Ellen Catz Ramsey
Director, Scholarly Repository Services
University of Virginia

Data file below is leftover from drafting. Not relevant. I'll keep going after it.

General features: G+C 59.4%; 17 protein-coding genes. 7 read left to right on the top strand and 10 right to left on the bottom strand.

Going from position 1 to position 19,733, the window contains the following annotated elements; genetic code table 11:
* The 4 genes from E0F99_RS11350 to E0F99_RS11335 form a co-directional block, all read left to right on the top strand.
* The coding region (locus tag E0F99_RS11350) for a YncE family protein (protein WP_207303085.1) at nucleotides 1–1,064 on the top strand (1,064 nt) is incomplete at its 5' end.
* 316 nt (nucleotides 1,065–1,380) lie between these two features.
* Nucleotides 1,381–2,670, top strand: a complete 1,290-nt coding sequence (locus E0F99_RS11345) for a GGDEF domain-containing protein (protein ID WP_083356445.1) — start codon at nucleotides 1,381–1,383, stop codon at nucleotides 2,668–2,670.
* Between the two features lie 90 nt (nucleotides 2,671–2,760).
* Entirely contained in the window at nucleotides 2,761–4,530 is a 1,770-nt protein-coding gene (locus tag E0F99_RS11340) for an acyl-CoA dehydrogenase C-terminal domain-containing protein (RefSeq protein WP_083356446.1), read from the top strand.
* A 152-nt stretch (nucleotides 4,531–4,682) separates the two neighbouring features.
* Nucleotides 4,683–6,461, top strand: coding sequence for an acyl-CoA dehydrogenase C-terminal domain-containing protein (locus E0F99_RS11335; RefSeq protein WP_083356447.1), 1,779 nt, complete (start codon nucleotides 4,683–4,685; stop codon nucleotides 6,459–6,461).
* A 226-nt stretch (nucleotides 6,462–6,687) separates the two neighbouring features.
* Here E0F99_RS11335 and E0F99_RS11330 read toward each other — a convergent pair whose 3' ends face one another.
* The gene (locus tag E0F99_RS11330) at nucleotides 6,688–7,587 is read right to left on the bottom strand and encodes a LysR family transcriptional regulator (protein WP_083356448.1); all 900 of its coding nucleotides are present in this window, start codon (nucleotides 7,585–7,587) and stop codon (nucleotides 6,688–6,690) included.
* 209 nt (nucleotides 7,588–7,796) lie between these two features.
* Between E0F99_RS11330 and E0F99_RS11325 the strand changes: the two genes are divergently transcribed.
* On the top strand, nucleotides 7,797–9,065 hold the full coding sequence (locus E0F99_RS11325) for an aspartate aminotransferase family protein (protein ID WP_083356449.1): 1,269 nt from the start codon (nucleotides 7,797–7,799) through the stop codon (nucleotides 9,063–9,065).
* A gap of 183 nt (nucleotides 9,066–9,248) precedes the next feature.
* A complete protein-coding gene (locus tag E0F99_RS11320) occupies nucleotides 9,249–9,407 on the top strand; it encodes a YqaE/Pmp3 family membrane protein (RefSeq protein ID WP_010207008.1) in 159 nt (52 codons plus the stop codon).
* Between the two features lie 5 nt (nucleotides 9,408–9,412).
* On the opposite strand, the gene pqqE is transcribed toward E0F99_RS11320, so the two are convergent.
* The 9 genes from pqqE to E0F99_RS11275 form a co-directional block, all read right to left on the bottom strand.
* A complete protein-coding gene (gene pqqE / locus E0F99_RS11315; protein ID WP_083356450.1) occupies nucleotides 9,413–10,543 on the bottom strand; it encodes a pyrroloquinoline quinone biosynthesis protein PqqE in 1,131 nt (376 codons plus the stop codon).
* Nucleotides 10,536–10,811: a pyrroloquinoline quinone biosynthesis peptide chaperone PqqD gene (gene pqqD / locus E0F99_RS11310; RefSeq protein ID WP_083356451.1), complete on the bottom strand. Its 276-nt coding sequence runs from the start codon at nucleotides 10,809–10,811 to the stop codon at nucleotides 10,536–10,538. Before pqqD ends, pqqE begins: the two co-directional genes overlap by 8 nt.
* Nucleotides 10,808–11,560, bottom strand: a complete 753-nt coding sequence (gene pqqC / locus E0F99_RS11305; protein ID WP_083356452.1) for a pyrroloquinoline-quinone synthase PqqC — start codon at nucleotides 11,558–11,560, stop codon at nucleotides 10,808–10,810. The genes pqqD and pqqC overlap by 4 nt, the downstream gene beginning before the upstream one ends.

What happens when the chosen solution to an institution’s service needs, whether homegrown, community developed, or purchased, reaches end-of-life or dies on the vine, but the academic and organizational reasons for the service continue to expand? In 2010, the University of Virginia was an early adopter of Hydra/Fedora repository solutions. By 2014, it was time for more than just a code refresh. In 2017, we now have multiple modular repository parts, some more open source than others. This is not your grandparents’ repository. We have had successes (student deposits as graduation requirements, one-stop searching, consistent branding), some failures typical of early institutional repositories (if you build it, they might not come), and some promising experiments (modular containers for different content types, persistent identifiers for both works and authors). In 2016 we relaunched our then-Hydra/Sufia “LibraETD” repository and rolled out LibraData (built on Dataverse) as our modular data container. In 2017 we launched the Samvera/Sufia “LibraOpen” to better address the emerging open scholarship needs of University authors. As we continue to assess existing modular services and add new ones such as library publishing and software preservation, we would like to share our experiences and metrics, learn about how other experts are managing and enhancing what they offer, and keep investing in community solutions relevant to the needs of institutions like ours.